Another school year is coming to an end and this one has fortunately been at least a little more normal for the students than the previous two. As a community development and programming librarian involved in teen services at the Niagara Falls Public Library, I take advantage of these last days of June to reflect on the contribution of teenagers to the programs offered by the Niagara Falls Public Library in the during the last school year.
Even though the COVVI-19 pandemic was raging, a devoted team of volunteer students would virtually join us on Tuesdays and Thursdays to help primary school students practice their reading and mathematics skills in our Reading Buddies and programs and Number Ninjas. Although the focus is on the development of specific academic skills, these programs also serve as an important point of contact between younger and older students. This social function has taken on new importance as social ties have frayed during intermittent periods of isolation from school to home over the past two years.
As things started to open up a little more in the spring and high schools reinstated the requirement for students to do community service hours, we saw an influx of volunteer applications. Seizing this opportunity to involve even more students in the library, we asked and received their help to pack seeds for our Seed to Seed program, in which we put a wide variety of seeds of vegetables and herbs available to the community at no direct cost, as well as gift bags for kids who sign up for our ever-popular TD Summer Reading Club. Without the help of the teenagers, we would not have been able to prepare the material for these popular shows as quickly and efficiently as we did.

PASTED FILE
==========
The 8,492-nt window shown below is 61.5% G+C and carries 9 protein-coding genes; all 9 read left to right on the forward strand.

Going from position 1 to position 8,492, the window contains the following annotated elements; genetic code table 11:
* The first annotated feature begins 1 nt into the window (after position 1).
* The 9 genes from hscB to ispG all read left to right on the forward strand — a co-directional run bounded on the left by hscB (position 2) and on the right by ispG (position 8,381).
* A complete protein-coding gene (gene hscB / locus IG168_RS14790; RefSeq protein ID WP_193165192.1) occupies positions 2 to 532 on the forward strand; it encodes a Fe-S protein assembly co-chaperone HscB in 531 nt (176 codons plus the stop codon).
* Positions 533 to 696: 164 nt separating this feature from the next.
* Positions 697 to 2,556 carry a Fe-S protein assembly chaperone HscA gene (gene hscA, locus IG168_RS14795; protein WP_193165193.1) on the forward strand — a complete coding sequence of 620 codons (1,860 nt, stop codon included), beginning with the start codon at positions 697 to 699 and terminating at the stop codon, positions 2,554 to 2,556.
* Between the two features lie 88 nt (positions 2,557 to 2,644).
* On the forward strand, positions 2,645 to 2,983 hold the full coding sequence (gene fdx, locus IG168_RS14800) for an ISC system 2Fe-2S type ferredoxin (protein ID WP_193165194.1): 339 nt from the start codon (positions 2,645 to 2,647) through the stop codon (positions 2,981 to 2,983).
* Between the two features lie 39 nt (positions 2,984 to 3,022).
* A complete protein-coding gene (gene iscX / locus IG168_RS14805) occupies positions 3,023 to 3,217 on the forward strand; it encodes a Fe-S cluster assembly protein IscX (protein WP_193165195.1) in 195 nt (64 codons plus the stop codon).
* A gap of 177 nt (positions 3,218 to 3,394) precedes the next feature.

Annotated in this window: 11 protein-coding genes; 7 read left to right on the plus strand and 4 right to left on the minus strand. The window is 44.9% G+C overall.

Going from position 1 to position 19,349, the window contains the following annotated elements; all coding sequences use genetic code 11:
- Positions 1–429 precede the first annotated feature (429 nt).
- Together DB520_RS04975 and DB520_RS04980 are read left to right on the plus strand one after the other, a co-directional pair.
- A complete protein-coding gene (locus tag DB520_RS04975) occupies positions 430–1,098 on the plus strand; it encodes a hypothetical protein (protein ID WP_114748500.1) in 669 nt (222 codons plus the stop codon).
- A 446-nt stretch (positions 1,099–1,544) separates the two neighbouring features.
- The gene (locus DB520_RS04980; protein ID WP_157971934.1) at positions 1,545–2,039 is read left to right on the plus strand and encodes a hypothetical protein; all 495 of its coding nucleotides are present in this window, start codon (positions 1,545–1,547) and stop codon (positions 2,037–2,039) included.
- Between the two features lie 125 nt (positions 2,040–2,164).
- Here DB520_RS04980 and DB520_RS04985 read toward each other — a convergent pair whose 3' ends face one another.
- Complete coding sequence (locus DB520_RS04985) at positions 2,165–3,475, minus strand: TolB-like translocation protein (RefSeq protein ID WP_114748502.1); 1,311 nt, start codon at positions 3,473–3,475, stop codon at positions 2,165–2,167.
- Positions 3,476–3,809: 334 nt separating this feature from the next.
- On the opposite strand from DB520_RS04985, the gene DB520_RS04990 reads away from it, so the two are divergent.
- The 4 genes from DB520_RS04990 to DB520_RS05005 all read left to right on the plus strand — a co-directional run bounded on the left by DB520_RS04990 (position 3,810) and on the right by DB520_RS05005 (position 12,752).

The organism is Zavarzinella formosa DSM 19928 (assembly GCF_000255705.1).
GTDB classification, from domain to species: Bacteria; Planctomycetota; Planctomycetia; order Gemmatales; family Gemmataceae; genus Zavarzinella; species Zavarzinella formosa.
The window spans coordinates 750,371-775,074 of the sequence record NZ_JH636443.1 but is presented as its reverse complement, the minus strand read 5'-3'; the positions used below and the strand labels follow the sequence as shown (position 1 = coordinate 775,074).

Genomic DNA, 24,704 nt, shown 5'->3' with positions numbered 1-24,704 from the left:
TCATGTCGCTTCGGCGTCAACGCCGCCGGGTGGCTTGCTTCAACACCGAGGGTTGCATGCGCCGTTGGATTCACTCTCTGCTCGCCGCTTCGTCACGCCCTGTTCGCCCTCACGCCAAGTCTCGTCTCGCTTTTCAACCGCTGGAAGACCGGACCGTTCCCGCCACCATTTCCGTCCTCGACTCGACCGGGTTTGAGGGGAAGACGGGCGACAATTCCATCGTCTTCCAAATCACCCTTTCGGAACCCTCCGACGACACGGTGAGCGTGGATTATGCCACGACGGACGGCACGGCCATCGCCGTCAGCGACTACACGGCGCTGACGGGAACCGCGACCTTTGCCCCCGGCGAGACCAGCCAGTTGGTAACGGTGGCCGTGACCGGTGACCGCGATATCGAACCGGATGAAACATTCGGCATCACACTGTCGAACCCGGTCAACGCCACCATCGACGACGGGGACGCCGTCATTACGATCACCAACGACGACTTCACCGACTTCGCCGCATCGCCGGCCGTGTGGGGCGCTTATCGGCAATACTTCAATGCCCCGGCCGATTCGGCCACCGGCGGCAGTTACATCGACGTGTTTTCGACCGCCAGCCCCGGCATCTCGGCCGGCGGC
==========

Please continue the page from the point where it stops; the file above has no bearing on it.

Another way for teens to get involved with the library is through our Teen Advisory Group (TAG). During monthly TAG meetings, teens shared their experiences of living and attending school in Niagara Falls as well as their views on library services and programs. From these TAG conversations came the idea for an exhibit of student art from grades 9-12 at the library. With the help of TAG, we found works by teenage artists from across the city and exhibited them at the Rosberg Gallery in the Victoria Avenue Library from June 1-22.
So thank you, volunteers. Thank you for your contribution to the library. Thank you for your contribution to the community. Good luck to those of you graduating and moving on to the next phase of your life.
If you have students in your life who will be in grades 9-12 in September, please encourage them to consider volunteering at the library. For more details, they can visit https://my.nflibrary.ca/About/WorkWithUs.
Greg Janssen is the Community Development and Programming Librarian at the Niagara Falls Public Library. Contact him at [email protected]